You have your first court date scheduled in your divorce action. What can you expect on this date?
If neither party has filed motions seeking any immediate and temporary relief, then likely not much will happen on the first date, especially if there are no children of the marriage. Most counties have what is referred to a matrimonial screening, or some version of this process.
Matrimonial screening is designed to move your case along towards settlement or trial. The matrimonial referee will meet with your attorneys, or the parties if they do not have attorneys, and review the case to see what issues are resolved, and what matters remain to be decided. Most often, when attorneys are involved, the referee will meet with the attorneys alone, then speak with the parties when necessary or appropriate. The referee will review the case file and make suggestions as to how the undecided issues may be settled. Both parties are required to submit a financial affidavit, called a Statement of Net Worth, to the court and each other at least 10 days prior to the court date. The referee reviews the Statements to determine what child support, maintenance (alimony), attorney's fees award, and property and debt distribution may be appropriate. The referee can enter temporary orders of child support, maintenance, and attorney's fees based upon the Statements of Net Worth, but most often a motion will be required in order to receive an award of temporary maintenance and/or attorney's fees. If it is clear where the children primarily reside, a temporary order of child support will be made, with or without motion.
At the first appearance, if child custody or visitation is in dispute, an attorney for your child(ren) should be appointed. Be aware that in most circumstances the parties must pay for this attorney's fees. Most courts will order the parties to pay a retainer to the attorney for the child within 30 days of your first court appearance. The amount of that retainer is usually between $1,500-$2,000. Generally each party will pay a portion of that retainer based upon their relative incomes. For instance, if you make $60,000 annually and your spouse makes $40,000 annually, you will pay 60% of the attorney for the child's initial retainer and future fees. The attorney for the children has a duty only to their clients (the children). Do not expect to have control over how the attorney for the children does their job, who the attorney meets with, or where, when, or how often they meet with the children just because you pay their fees. The attorney for the children is required to advocate their clients' stated desires unless they have evidence that doing so would place their clients at imminent risk of physical harm. Some attorneys for the children will do a lot of investigation to understand the situation, including interviewing teachers, doctors, third parties, etc., while others will only interview their clients. While most attorneys for the children will meet with both parents, some will not and you have no right to demand that they meet with you even if they have met with your spouse.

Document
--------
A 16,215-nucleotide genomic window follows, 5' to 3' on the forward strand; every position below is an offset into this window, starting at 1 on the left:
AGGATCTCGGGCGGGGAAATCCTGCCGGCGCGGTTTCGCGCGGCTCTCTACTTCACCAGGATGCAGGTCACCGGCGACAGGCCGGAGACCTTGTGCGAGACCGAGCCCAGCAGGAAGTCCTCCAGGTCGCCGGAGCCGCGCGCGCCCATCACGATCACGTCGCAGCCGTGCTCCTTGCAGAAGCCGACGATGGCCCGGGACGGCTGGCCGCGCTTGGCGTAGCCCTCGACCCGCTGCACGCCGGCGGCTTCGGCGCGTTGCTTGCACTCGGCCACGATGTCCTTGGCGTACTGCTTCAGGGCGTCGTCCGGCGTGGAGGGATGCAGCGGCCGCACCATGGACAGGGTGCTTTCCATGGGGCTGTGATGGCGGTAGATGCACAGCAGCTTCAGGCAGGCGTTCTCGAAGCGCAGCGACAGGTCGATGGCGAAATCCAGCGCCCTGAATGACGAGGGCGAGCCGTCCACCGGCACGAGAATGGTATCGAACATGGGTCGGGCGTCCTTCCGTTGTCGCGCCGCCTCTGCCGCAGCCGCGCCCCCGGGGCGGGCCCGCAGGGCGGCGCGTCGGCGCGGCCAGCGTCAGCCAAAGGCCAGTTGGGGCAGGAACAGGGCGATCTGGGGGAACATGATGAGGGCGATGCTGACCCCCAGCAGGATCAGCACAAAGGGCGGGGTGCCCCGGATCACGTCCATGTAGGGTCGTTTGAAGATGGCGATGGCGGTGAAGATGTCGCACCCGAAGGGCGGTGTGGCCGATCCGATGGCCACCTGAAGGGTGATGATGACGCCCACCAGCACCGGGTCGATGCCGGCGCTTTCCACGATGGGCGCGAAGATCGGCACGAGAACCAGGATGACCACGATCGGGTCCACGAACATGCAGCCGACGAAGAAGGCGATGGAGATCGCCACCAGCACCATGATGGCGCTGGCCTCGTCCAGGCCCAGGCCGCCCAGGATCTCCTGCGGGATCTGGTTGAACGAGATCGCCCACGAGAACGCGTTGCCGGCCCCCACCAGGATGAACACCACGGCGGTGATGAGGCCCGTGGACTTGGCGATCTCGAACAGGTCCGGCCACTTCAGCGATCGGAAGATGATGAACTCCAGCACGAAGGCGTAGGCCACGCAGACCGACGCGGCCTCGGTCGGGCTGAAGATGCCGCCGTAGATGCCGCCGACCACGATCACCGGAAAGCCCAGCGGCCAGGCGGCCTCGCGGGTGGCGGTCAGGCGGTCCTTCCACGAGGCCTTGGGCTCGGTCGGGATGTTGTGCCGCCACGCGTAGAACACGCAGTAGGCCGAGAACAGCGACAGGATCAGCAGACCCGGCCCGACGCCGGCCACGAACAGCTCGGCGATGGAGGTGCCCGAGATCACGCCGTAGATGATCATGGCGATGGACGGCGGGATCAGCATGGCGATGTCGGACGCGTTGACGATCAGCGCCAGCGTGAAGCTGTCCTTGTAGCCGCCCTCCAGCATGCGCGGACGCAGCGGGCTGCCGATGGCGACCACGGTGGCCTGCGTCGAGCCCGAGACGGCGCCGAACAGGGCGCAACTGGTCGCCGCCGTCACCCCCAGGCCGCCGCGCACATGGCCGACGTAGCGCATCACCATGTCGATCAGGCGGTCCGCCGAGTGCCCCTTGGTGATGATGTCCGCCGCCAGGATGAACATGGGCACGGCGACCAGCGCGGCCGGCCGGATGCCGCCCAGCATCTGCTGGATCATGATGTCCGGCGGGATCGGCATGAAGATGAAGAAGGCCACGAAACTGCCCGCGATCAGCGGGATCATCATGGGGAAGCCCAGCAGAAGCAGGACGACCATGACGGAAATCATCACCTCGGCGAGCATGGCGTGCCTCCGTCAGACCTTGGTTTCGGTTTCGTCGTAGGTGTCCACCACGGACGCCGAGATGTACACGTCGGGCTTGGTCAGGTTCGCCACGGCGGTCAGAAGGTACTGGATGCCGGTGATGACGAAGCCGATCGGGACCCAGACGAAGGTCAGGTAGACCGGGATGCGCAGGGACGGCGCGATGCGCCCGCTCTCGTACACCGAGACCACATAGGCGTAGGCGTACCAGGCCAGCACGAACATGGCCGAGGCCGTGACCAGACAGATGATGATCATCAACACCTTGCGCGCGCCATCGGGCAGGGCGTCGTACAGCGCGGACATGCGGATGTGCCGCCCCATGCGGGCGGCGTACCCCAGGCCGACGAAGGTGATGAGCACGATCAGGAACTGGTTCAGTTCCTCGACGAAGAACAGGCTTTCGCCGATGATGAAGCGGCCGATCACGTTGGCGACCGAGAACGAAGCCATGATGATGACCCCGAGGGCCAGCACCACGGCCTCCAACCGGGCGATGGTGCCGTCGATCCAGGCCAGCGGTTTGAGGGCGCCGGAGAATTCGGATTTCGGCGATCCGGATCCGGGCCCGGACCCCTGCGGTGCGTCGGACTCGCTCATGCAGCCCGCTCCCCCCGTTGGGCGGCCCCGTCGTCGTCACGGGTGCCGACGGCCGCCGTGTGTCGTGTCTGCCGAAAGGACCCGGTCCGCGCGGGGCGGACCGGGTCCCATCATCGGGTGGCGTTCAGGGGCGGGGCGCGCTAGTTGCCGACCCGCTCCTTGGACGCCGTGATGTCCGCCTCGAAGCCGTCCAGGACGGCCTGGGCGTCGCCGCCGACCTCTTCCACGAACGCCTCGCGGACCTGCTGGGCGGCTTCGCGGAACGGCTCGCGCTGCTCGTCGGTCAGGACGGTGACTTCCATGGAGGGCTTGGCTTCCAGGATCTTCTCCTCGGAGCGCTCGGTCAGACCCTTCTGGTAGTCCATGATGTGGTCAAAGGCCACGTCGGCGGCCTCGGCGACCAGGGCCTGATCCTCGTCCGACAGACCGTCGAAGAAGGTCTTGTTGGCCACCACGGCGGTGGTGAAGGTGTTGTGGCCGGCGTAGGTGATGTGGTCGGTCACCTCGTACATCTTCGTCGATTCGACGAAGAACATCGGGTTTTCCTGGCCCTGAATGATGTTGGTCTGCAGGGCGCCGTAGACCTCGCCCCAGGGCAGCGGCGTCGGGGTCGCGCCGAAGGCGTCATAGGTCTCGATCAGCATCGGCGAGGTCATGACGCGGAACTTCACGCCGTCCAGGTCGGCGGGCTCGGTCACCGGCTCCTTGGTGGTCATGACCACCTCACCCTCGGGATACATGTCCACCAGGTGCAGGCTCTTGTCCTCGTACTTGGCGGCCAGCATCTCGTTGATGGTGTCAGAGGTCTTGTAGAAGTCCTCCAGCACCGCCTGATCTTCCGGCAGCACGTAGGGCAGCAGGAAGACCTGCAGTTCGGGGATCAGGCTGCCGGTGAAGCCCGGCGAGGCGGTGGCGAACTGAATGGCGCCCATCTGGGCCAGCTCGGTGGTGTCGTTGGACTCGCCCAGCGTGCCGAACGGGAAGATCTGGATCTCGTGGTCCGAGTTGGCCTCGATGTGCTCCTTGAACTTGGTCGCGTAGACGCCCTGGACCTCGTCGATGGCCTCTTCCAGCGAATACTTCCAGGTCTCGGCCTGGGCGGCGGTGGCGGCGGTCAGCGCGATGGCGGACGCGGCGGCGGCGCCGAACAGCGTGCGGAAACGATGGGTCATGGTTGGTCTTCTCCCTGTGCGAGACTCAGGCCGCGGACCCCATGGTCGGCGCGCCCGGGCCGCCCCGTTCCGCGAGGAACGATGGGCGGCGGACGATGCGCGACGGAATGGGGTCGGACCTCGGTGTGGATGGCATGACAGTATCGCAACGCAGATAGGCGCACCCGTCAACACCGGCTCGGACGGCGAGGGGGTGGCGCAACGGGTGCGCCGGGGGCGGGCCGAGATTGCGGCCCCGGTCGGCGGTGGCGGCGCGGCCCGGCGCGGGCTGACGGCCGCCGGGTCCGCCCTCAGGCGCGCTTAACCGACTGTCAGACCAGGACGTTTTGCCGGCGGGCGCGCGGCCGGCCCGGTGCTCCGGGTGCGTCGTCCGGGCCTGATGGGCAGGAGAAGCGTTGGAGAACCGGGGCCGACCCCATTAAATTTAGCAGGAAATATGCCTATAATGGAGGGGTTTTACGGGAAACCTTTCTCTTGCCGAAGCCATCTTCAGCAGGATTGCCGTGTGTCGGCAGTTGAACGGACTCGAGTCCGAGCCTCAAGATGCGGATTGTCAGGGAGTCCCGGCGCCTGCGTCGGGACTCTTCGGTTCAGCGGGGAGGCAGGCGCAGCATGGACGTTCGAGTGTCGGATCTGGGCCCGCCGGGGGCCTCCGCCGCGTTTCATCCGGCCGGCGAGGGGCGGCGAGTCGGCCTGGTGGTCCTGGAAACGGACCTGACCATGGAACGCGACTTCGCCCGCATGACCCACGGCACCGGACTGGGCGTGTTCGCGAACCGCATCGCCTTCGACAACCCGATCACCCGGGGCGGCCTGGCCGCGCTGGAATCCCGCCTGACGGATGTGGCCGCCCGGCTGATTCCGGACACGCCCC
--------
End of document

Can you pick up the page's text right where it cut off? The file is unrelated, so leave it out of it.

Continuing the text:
The matrimonial referee may ask you to sign a form consenting to the referee hearing and deciding all issues in your case. You may decline to sign this; however, if you do not sign, this does not necessarily mean someone else will hear your divorce case. Most often, this will mean that the matrimonial referee will still handle your divorce proceedings, but will have to report their recommendations to a judge who will make the ultimate decision. Therefore, you can expect the result to be the same whether you agree to the referee deciding your case or not as the judge will likely approve the recommendations of the referee as the referee will have a better understanding of the facts of your case. I do not recommend declining to sign the consent as you risk alienating the referee and receive no benefit.
You should be prepared for a possible award of attorney's fees. Courts are now required to award attorney's fees to be paid by the party who is considered the "moneyed" spouse. Most courts take this to mean that where there is more than a minor difference in incomes, they must award attorney's fees to the spouse whose earnings are lower. However, a court need not order the moneyed spouse to pay all of the other's fees. You may earn less than your spouse and have paid your attorney $2,500, but the court may only order the other party to contribute to part of your fees ($500, $1,000, or another amount). If you earn more than your spouse, be prepared for the possibility of needing to pay attorney's fees following your first court appearance.
At the conclusion of your first court date, you should have deadlines in place in order to keep your case moving. These deadlines may be for discovery (exchange of information related to divorce issues), appraisals of property, exchange of settlement proposals, or motions to be filed. Another court date should also be set (unless your case is settled at the first appearance).
It is possible to settle all issues at the first court appearance. If you reach a settlement, you may enter into a stipulation on the record. This means that your agreement will be verbally set forth in court and will be recorded, and the referee will ask you to confirm your understanding of the agreement and your understanding that this agreement will be permanent. Should you settle every issue and put the settlement on the record, you will not need to appear in court again.
Most cases are not resolved on the first appearance. In my next post, I will discuss the discovery process following the initial appearance.